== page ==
While driving to vote this morning I heard a James Taylor song that I have only heard once before. Entitled “Secret O’Life”, Taylor suggests that the secret of life is “enjoying the passage of time.” A simple idea, to be sure, but one that eludes many people in their frenetic quest for happiness and satisfaction.
Most people, whether they admit to it or not, think a great deal about life. In our modern era (and perhaps in earlier times) one strategy for dealing with life is to fill one’s days to overflowing with stimulating experiences. Others take the approach of amassing material possessions in an effort to generate a lasting sense of happiness. Both approaches operate on the same fundamental assumption: that happiness can be extracted from an external experience.
I am of the opinion that life is meant to be enjoyed, not just by a select few, but by all. A common myth in the current American psyche is that if you do what you love, then you will be happy; the implication being that you won’t be happy if your aren’t doing what you love. I’d like to turn that notion around a bit.
Rather than searching for what you love to do, learn to love to handle what is under your nose right now! The day before yesterday we considered the matter of judgment and if there is any area of human function that is in need of liberation from the confines of judgment it is this. People, generally speaking, are in the habit of judging and pre-judging what they like and don’t like to do to that point that very little room is left to savor the uniqueness of the present moment.
Every circumstance you face in life, every job you hold, every relationship you form has within it the seeds of hope, joy and growth, yet proper nourishment is required for those seeds to germinate. If you are convinced that doing the dishes or balancing your checkbook, for instance, will be a horrible experience, it will be every time. If you say to yourself, “I’ve seen the factors lining up like this before. It’s going to be awful,” then it probably will be.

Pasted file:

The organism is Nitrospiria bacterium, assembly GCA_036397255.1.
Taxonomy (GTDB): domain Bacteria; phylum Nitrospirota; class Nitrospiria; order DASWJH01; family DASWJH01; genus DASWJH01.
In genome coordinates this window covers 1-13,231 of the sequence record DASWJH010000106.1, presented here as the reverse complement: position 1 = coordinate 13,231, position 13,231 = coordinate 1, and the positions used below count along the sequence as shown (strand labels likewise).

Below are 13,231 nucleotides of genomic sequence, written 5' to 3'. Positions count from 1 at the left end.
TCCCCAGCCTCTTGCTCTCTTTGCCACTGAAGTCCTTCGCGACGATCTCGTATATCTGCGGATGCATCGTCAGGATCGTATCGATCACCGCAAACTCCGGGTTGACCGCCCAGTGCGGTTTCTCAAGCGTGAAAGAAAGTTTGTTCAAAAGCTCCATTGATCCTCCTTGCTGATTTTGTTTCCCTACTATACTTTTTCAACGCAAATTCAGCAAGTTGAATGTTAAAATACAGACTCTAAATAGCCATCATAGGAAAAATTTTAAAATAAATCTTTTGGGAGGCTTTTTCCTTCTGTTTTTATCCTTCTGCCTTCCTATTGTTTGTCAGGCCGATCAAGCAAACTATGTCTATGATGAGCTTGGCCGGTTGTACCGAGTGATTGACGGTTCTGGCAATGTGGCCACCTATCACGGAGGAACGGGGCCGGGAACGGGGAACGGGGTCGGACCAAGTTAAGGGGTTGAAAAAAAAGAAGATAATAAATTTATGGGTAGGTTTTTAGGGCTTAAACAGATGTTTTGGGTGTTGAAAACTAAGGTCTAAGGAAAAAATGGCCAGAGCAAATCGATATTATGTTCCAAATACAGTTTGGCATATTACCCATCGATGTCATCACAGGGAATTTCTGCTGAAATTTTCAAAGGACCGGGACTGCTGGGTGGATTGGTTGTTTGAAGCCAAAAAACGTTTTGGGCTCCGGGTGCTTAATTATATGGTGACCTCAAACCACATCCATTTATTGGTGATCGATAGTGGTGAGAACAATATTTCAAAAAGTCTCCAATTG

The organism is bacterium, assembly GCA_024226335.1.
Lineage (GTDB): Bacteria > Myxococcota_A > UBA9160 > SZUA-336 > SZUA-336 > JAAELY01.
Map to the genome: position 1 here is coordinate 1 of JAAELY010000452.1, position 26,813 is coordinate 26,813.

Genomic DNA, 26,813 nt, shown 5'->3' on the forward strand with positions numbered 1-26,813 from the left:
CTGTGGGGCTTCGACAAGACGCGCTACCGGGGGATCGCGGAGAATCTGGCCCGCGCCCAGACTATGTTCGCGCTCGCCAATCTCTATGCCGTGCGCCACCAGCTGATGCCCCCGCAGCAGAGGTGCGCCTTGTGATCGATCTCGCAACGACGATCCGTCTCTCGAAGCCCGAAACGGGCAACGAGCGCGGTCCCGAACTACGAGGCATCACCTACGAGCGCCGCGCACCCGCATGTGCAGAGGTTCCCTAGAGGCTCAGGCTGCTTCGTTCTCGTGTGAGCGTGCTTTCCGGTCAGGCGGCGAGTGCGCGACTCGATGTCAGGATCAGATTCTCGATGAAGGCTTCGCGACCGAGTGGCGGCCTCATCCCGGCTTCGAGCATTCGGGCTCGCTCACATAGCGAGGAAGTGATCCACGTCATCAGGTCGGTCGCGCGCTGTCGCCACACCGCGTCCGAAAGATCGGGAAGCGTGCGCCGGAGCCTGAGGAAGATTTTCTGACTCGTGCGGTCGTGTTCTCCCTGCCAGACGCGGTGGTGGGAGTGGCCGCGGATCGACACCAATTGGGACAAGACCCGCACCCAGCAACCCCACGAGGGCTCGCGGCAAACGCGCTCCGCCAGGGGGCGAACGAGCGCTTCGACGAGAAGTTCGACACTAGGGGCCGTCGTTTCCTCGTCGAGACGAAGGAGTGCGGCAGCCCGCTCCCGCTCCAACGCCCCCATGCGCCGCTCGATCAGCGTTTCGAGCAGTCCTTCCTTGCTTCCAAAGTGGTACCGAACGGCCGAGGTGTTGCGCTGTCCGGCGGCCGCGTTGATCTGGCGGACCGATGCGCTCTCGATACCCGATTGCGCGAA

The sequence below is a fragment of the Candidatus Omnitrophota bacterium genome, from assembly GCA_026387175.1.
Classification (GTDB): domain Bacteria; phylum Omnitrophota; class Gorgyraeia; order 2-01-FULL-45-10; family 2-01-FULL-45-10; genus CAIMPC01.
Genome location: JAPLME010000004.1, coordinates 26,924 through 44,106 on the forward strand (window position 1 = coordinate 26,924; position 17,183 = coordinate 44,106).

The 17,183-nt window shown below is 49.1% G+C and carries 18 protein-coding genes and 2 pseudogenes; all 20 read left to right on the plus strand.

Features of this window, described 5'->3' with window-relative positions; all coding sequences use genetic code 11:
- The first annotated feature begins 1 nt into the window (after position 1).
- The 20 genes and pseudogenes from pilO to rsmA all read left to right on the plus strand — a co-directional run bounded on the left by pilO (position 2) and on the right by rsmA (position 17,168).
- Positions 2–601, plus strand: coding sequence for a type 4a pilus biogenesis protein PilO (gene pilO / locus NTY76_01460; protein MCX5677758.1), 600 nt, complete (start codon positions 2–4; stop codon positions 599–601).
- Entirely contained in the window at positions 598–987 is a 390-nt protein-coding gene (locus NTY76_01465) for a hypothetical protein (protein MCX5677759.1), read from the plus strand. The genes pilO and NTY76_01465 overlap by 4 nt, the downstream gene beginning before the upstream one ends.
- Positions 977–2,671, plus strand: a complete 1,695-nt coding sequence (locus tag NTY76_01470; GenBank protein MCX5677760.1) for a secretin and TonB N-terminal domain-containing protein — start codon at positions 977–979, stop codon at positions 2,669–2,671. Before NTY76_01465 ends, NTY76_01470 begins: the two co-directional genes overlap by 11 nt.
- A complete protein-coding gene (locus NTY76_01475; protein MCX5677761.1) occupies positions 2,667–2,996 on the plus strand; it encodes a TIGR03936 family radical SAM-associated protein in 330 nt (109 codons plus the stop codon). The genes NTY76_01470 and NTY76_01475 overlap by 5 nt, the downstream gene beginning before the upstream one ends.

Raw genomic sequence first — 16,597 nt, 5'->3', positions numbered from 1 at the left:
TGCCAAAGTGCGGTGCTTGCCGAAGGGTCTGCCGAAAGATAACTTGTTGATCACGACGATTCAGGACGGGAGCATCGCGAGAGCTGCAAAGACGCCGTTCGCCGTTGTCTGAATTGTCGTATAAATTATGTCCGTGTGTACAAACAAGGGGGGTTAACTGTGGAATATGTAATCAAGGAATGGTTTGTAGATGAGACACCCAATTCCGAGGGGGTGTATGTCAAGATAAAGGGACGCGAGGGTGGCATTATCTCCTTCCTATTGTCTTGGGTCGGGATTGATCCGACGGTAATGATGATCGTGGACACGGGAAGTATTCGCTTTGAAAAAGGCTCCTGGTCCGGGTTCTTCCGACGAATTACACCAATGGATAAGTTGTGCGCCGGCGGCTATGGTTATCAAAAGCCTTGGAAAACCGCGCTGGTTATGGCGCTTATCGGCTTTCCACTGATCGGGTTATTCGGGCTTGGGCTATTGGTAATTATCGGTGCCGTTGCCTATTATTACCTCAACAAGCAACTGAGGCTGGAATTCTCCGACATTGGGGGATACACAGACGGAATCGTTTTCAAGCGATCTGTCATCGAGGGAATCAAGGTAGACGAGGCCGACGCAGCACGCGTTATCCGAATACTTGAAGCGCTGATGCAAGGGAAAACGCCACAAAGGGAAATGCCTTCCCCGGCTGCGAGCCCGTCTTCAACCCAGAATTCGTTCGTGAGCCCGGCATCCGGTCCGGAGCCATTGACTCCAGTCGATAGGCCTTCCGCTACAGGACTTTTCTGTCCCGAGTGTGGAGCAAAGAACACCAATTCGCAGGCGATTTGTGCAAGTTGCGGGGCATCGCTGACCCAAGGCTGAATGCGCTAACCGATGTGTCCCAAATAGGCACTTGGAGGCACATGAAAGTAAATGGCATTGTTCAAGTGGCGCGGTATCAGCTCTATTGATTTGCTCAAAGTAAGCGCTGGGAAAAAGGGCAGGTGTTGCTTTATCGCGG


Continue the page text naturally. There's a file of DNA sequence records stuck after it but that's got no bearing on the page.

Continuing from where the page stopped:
Not only do people see what they look for, they contribute their life force to that which they expect to happen. I wouldn’t go as far as saying that intention will always produce a desired outcome, but I am convinced that overlaying a future experience with negative bias will tend to emphasize those seeds, rather than encouraging a more desirable harvest.
Allow yourself to love what you do, no matter what you are doing. Even if the only thing you can love about a situation is the fact that you are on hand to provide an uplifting outlook where no others can, you can still channel your love through that narrow aperture. Don’t resort to judgment, for judgment taints the soil you plant in at that moment and puts the quality of some future harvest at risk.
James Taylor was on to something, as musicians so often are, in his refrain “The secret o’life is enjoying the passage of time.” Now that the cat is out of the bag, the question you must answer is whether or not you’re willing to let go of judgment and let go to an uncommon experience of life?